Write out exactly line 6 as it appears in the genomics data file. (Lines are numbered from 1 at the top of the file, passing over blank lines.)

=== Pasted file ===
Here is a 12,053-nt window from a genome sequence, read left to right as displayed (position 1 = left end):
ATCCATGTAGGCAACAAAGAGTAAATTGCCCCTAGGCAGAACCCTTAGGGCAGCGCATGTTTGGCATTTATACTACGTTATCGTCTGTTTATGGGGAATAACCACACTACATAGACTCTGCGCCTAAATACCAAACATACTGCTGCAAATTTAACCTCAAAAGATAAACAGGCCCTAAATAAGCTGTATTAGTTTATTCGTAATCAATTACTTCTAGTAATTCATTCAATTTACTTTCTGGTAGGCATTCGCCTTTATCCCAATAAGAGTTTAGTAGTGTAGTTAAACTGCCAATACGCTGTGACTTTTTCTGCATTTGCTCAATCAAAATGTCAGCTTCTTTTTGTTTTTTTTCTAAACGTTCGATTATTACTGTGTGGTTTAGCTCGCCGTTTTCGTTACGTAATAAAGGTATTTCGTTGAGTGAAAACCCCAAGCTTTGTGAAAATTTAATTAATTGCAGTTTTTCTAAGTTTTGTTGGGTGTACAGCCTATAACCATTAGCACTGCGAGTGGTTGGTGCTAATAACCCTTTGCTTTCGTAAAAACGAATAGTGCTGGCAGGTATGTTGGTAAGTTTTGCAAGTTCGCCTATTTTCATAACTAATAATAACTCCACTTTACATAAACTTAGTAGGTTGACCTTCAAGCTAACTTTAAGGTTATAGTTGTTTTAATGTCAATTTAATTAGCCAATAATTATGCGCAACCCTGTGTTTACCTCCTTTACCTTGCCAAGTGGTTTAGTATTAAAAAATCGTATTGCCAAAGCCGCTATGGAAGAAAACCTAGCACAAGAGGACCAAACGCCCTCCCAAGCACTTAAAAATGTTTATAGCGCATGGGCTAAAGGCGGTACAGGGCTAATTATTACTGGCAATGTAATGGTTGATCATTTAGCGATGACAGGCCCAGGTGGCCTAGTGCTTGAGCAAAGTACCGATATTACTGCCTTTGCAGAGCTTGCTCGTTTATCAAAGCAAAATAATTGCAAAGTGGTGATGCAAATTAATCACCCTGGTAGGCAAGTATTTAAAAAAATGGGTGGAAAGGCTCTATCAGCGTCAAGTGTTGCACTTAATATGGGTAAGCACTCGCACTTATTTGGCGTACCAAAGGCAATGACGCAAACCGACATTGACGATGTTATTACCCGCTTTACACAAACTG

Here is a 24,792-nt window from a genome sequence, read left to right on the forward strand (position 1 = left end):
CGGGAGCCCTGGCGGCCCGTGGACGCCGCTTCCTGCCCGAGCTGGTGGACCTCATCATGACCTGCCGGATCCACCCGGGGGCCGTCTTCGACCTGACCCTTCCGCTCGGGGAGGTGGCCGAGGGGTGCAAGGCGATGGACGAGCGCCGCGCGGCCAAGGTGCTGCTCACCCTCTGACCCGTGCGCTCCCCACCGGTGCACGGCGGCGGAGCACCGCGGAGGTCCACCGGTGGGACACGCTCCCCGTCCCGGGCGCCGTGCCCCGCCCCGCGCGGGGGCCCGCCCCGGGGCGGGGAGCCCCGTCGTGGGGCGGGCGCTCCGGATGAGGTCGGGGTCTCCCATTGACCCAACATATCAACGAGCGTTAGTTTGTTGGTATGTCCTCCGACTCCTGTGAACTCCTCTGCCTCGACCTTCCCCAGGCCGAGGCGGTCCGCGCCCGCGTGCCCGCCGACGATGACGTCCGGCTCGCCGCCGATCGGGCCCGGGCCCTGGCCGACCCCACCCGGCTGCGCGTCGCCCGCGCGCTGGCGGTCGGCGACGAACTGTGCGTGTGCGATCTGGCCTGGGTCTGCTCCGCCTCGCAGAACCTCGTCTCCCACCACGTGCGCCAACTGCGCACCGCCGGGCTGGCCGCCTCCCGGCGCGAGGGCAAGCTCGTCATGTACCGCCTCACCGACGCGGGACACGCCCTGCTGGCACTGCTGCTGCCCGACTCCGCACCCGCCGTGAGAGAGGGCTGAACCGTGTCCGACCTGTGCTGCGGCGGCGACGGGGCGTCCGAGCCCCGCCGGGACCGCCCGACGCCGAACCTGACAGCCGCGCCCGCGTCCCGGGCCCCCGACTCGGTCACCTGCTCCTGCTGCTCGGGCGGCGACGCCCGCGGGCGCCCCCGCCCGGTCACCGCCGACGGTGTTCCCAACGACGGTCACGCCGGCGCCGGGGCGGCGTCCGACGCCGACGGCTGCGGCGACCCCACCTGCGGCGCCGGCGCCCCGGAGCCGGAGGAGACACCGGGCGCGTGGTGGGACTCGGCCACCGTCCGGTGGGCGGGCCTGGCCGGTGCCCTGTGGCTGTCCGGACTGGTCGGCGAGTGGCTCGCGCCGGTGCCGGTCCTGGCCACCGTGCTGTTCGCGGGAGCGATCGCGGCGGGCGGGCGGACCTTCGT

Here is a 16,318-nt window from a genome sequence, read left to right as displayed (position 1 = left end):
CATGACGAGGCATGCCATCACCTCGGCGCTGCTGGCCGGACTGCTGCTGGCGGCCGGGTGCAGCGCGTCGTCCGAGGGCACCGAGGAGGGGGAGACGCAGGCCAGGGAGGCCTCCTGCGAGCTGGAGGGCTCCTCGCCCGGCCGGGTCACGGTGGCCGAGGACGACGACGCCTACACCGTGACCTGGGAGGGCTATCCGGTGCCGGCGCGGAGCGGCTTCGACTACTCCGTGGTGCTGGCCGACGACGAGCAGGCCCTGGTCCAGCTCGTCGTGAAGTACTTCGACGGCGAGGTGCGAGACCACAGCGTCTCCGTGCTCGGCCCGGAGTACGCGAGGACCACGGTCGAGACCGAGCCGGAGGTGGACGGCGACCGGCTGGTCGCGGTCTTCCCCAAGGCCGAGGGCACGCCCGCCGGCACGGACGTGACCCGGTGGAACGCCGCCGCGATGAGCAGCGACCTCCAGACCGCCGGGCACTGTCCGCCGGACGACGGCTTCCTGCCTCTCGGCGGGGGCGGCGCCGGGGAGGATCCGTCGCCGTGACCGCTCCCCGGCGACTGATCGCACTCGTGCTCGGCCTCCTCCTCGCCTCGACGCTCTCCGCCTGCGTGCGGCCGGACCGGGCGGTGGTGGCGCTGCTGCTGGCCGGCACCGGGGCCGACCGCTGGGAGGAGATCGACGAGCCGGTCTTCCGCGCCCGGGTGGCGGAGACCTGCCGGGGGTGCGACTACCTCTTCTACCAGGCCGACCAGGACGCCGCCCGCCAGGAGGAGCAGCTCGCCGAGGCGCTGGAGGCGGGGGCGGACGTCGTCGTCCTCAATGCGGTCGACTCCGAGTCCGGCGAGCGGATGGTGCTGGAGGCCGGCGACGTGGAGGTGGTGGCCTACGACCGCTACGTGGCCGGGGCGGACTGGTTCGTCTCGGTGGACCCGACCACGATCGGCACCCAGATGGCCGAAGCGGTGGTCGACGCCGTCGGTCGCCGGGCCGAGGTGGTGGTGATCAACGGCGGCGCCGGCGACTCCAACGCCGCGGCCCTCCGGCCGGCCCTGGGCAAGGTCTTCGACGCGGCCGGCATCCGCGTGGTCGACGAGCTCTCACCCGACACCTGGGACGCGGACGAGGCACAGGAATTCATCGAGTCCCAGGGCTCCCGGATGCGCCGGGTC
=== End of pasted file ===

CATGACGAGGCATGCCATCACCTCGGCGCTGCTGGCCGGACTGCTGCTGGCGGCCGGGTGCAGCGCGTCGTCCGAGGGCACCGAGGAGGGGGAGACGCAGGCCAGGGAGGCCTCCTGCGAGCTGGAGGGCTCCTCGCCCGGCCGGGTCACGGTGGCCGAGGACGACGACGCCTACACCGTGACCTGGGAGGGCTATCCGGTGCCGGCGCGGAGCGGCTTCGACTACTCCGTGGTGCTGGCCGACGACGAGCAGGCCCTGGTCCAGCTCGTCGTGAAGTACTTCGACGGCGAGGTGCGAGACCACAGCGTCTCCGTGCTCGGCCCGGAGTACGCGAGGACCACGGTCGAGACCGAGCCGGAGGTGGACGGCGACCGGCTGGTCGCGGTCTTCCCCAAGGCCGAGGGCACGCCCGCCGGCACGGACGTGACCCGGTGGAACGCCGCCGCGATGAGCAGCGACCTCCAGACCGCCGGGCACTGTCCGCCGGACGACGGCTTCCTGCCTCTCGGCGGGGGCGGCGCCGGGGAGGATCCGTCGCCGTGACCGCTCCCCGGCGACTGATCGCACTCGTGCTCGGCCTCCTCCTCGCCTCGACGCTCTCCGCCTGCGTGCGGCCGGACCGGGCGGTGGTGGCGCTGCTGCTGGCCGGCACCGGGGCCGACCGCTGGGAGGAGATCGACGAGCCGGTCTTCCGCGCCCGGGTGGCGGAGACCTGCCGGGGGTGCGACTACCTCTTCTACCAGGCCGACCAGGACGCCGCCCGCCAGGAGGAGCAGCTCGCCGAGGCGCTGGAGGCGGGGGCGGACGTCGTCGTCCTCAATGCGGTCGACTCCGAGTCCGGCGAGCGGATGGTGCTGGAGGCCGGCGACGTGGAGGTGGTGGCCTACGACCGCTACGTGGCCGGGGCGGACTGGTTCGTCTCGGTGGACCCGACCACGATCGGCACCCAGATGGCCGAAGCGGTGGTCGACGCCGTCGGTCGCCGGGCCGAGGTGGTGGTGATCAACGGCGGCGCCGGCGACTCCAACGCCGCGGCCCTCCGGCCGGCCCTGGGCAAGGTCTTCGACGCGGCCGGCATCCGCGTGGTCGACGAGCTCTCACCCGACACCTGGGACGCGGACGAGGCACAGGAATTCATCGAGTCCCAGGGCTCCCGGATGCGCCGGGTC